Is your organization data rich but insight poor?

The good news: more than 80 percent of doctors have electronic health records (EHRs) and more than 90 percent of hospitals have EHRs. The not-so-good news: 30 percent of hospitals use a data mining or a warehousing tool, while 80 percent of EHR data is unstructured. There’s lots of data available, but what insights are health care organizations gleaning from it?

Here are five steps organizations can take to get the most out of their data:

  •  See data through multiple lenses: Using advanced analytics, your data can reveal much about your market. You can find out more about the socio-demographic makeup of your market, which patients and segments of the population cost the most to care for, and the percentage of the population who are at greatest risk.
  • Find opportunities for intervention: When you see all of the information that your data can offer, learn from it. Utilizing analytics, find the populations that not only exhibit high-risk but also are the most likely to be helped through clinical interventions.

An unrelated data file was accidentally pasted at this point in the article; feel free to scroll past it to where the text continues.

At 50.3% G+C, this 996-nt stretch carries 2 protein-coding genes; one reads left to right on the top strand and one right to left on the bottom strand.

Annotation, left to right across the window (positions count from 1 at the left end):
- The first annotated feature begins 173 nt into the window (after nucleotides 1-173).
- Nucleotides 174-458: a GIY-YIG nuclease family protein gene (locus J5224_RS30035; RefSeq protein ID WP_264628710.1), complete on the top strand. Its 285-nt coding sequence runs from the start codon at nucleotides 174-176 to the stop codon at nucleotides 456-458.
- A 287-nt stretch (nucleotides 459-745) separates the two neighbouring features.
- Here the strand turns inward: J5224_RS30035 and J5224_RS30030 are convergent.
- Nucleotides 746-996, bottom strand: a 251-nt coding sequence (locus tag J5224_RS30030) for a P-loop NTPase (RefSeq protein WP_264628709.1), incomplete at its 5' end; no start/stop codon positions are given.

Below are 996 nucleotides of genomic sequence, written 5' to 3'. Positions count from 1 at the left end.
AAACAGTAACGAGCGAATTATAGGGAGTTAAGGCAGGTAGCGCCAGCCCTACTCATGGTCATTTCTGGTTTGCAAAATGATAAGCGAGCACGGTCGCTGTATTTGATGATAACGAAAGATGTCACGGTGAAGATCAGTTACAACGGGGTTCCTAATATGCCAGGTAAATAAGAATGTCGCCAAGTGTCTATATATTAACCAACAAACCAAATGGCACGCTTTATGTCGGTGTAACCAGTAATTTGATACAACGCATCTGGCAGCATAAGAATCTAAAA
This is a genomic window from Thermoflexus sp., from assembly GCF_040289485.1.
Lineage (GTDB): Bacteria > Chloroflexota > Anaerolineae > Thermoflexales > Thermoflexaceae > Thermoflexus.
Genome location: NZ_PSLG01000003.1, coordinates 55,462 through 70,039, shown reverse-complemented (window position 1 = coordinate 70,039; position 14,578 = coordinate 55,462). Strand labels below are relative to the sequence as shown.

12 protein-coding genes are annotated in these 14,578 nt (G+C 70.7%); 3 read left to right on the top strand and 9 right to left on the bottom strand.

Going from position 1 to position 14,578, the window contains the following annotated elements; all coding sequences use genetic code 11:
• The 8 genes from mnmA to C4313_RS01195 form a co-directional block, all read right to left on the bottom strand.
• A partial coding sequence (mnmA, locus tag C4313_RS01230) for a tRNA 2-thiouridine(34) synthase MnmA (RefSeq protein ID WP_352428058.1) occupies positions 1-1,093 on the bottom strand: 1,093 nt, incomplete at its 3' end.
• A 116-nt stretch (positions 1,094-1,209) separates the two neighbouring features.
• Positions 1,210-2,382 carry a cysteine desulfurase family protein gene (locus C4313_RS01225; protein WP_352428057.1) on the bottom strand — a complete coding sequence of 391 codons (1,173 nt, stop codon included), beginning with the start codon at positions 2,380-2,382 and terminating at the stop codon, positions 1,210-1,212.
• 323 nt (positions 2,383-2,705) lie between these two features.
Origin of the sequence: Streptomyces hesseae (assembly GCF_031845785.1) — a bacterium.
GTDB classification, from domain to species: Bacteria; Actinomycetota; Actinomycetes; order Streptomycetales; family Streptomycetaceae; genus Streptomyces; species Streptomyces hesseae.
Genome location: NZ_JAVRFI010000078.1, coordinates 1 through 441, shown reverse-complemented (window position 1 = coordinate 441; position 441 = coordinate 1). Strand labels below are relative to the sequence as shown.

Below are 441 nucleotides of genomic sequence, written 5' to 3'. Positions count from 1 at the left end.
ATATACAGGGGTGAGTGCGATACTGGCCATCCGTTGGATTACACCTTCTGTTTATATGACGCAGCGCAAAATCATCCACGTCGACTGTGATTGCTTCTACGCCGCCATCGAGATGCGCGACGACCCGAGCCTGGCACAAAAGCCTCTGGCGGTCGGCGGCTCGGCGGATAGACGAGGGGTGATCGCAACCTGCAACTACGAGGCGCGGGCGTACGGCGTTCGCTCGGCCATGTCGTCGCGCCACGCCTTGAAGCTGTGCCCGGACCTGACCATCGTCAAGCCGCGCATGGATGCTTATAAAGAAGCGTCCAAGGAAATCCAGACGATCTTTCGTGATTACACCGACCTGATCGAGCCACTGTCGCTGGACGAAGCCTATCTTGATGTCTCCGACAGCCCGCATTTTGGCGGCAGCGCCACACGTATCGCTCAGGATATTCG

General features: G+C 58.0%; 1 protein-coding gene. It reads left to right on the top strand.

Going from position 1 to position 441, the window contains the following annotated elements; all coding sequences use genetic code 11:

• Plan your interventions: With opportunities for intervention identified, make the interventions happen. Create a plan for targeted outreach and care coordination for high-risk patients with the highest likelihood for improving.
  • Measure intervention success: With your intervention plan in place, determine whether the plan is working. Use a scientific approach to determine which interventions make the biggest difference in your high-risk population.
  • Continuously improve: Now that you have gained insights from your data, use those insights to continuously improve:
    • Refine your population analysis
    • Find new opportunities for intervention
    • Improve your intervention strategies
    • Cultivate richer success measures

For a graphical view of how to utilize your data for patient and population health, see the infographic “Data Rich, Insight Poor” on pages 36-37 of the Spring 2015 edition of RISKMATTERS.

One thought on “Is your organization data rich but insight poor?

Leave a Comment

Fill in your details below or click an icon to log in:

WordPress.com Logo

You are commenting using your WordPress.com account. Log Out / Change )

Twitter picture

You are commenting using your Twitter account. Log Out / Change )

Facebook photo

You are commenting using your Facebook account. Log Out / Change )

Google+ photo

You are commenting using your Google+ account. Log Out / Change )

Connecting to %s